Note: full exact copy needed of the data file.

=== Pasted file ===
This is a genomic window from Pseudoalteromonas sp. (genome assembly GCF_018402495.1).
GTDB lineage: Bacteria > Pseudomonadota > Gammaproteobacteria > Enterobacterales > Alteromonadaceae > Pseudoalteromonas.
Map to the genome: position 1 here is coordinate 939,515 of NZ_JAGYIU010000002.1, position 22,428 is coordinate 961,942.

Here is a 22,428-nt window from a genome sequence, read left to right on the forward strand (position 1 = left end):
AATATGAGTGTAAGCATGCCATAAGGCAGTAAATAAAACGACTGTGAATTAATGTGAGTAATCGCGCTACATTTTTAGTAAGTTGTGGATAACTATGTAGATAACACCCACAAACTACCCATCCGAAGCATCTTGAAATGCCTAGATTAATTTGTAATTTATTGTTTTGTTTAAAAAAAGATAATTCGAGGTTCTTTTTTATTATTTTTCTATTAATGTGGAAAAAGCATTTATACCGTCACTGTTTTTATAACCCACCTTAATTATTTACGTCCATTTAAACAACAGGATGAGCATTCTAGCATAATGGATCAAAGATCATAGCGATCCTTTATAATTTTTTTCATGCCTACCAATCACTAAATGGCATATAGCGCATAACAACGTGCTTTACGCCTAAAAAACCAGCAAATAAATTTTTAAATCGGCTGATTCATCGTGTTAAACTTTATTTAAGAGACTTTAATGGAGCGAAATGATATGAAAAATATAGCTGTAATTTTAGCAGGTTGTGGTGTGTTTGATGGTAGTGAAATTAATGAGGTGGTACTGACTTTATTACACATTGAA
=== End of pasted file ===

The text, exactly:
This is a genomic window from Pseudoalteromonas sp. (genome assembly GCF_018402495.1).
GTDB lineage: Bacteria > Pseudomonadota > Gammaproteobacteria > Enterobacterales > Alteromonadaceae > Pseudoalteromonas.
Map to the genome: position 1 here is coordinate 939,515 of NZ_JAGYIU010000002.1, position 22,428 is coordinate 961,942.

Here is a 22,428-nt window from a genome sequence, read left to right on the forward strand (position 1 = left end):
AATATGAGTGTAAGCATGCCATAAGGCAGTAAATAAAACGACTGTGAATTAATGTGAGTAATCGCGCTACATTTTTAGTAAGTTGTGGATAACTATGTAGATAACACCCACAAACTACCCATCCGAAGCATCTTGAAATGCCTAGATTAATTTGTAATTTATTGTTTTGTTTAAAAAAAGATAATTCGAGGTTCTTTTTTATTATTTTTCTATTAATGTGGAAAAAGCATTTATACCGTCACTGTTTTTATAACCCACCTTAATTATTTACGTCCATTTAAACAACAGGATGAGCATTCTAGCATAATGGATCAAAGATCATAGCGATCCTTTATAATTTTTTTCATGCCTACCAATCACTAAATGGCATATAGCGCATAACAACGTGCTTTACGCCTAAAAAACCAGCAAATAAATTTTTAAATCGGCTGATTCATCGTGTTAAACTTTATTTAAGAGACTTTAATGGAGCGAAATGATATGAAAAATATAGCTGTAATTTTAGCAGGTTGTGGTGTGTTTGATGGTAGTGAAATTAATGAGGTGGTACTGACTTTATTACACATTGAA